Emirates Development Bank, the state-owned lender that provides financing for the UAE's priority sectors, has signed a preliminary agreement with Emirates Islamic to collaborate on a joint credit guarantee programme to support small and medium enterprises operating in the country.
As part of the agreement, EDB will guarantee 50 per cent of the finance extended to eligible SMEs by Emirates Islamic, part of the Emirates NBD Group.
Emirates Islamic is the 11th bank to join EDB’s credit guarantee initiative, EDB said on Wednesday.
EDB has signed similar agreements with lenders such as Abu Dhabi Commercial Bank, RAKBank and the Commercial Bank of Dubai.
“We are pleased to welcome Emirates Islamic to our expanding group of commercial bank partners with the shared goal of facilitating access to financing for SMEs contributing to the UAE’s non-oil GDP [gross domestic product],” EDB chief executive Ahmed Al Naqbi said.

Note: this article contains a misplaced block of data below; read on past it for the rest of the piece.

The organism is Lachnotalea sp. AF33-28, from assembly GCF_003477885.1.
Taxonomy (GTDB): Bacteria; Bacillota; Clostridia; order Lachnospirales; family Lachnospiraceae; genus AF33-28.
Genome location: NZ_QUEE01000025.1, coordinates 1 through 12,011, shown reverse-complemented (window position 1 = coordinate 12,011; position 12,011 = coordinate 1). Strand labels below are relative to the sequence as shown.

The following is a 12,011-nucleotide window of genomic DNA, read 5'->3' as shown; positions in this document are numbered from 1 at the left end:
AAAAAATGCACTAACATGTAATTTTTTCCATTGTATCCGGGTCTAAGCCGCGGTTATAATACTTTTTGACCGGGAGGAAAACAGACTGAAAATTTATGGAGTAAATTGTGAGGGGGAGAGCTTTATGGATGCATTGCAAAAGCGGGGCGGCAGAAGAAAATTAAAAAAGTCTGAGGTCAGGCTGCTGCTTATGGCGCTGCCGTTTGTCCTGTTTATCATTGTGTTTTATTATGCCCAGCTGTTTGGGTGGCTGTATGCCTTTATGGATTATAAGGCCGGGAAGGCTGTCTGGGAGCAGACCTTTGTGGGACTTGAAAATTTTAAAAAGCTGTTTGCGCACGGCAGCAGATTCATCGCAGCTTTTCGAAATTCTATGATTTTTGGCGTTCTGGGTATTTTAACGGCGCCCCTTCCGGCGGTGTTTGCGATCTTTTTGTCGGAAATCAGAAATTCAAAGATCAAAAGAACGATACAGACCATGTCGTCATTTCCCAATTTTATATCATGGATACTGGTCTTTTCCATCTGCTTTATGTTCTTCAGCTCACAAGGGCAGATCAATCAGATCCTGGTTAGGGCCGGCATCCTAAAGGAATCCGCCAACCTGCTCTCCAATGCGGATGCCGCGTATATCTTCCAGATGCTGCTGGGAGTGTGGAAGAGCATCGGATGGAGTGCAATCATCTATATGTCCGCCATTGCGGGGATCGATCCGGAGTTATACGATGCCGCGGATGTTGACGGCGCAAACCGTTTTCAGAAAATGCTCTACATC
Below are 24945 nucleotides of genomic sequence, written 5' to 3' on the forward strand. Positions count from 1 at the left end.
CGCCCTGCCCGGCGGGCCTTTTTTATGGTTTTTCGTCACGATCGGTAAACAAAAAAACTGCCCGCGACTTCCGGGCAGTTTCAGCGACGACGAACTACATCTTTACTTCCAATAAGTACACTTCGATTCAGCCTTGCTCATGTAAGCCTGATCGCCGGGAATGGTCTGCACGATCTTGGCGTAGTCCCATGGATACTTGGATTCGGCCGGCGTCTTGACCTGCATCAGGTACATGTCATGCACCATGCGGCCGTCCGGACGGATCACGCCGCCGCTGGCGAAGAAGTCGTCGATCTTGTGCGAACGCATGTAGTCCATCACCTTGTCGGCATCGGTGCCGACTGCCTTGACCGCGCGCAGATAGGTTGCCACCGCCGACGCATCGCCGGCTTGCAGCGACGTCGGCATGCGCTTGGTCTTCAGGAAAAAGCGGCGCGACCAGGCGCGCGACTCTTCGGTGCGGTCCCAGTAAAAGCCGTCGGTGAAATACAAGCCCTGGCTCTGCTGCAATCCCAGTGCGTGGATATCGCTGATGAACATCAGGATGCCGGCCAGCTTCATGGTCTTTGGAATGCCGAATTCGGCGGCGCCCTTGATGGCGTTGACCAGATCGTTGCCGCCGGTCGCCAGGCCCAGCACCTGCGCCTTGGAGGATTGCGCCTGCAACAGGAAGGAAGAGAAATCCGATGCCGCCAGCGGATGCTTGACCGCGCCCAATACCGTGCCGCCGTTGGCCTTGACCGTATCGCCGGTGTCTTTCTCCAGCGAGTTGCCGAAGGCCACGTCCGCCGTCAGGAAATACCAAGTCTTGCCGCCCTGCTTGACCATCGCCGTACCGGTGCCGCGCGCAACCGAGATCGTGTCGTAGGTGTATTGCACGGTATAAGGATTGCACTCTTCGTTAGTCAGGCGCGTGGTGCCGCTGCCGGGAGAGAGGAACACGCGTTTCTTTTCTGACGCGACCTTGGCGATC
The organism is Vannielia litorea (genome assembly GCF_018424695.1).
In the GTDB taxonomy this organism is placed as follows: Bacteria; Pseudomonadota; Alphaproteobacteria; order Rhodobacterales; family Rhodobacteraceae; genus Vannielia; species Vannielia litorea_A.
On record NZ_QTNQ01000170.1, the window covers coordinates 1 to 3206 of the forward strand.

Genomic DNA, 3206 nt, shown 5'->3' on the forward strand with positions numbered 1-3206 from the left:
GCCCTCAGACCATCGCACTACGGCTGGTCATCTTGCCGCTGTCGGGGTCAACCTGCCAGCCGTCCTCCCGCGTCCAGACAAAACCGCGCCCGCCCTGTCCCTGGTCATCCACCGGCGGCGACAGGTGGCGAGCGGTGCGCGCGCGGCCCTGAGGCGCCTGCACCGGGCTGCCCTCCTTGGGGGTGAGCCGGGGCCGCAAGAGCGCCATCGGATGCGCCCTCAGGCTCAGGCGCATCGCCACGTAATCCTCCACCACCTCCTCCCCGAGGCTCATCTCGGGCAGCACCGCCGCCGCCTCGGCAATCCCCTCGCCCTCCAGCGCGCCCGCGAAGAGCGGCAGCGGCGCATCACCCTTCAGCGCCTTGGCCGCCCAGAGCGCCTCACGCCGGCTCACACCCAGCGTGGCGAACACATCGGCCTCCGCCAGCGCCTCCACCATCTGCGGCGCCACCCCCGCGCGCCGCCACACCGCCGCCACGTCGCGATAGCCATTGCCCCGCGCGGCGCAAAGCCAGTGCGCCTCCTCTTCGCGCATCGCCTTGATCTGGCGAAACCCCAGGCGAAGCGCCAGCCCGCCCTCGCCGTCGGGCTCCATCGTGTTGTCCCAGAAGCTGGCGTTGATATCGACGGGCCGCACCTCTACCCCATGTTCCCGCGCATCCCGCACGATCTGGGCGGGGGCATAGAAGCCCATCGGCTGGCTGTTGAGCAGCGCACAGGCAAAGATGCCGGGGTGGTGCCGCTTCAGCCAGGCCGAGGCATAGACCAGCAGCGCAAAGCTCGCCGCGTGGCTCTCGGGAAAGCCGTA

“EDB remains committed to enhancing our nation’s SME ecosystem and supporting the sustainable economic development of the nation, specifically the five key priority sectors.”
EDB is heavily involved in the government’s efforts to develop its non-oil economic and industrial base.
The lender provides direct and indirect financing to start-ups, SMEs and large corporates in five priority sectors — manufacturing, infrastructure, advanced technology, food security and health care.
It has set aside Dh30 billion ($8.16 billion) for direct and indirect lending to more than 13,500 companies in priority sectors by 2025.
The bank approved Dh6.1 billion in financing in 2022, a nearly eightfold jump compared with the previous year, and aims to offer at least Dh6 billion in funding this year, Mr Al Naqbi told The National in an interview last month.
The agreement “reflects our shared commitment to supporting the growth of the segment in the UAE, as we strive to enhance the overall SME business ecosystem and make financing more accessible”, Emirates Islamic chief executive Salah Amin said.
SMEs are the backbone of the UAE economy, comprising 98 per cent of the companies operating in the country, according to official data.
The development of the sector and measures to hasten the growth of the start-up ecosystem are among the main priorities of government as it chalks out a development strategy for the next 50 years.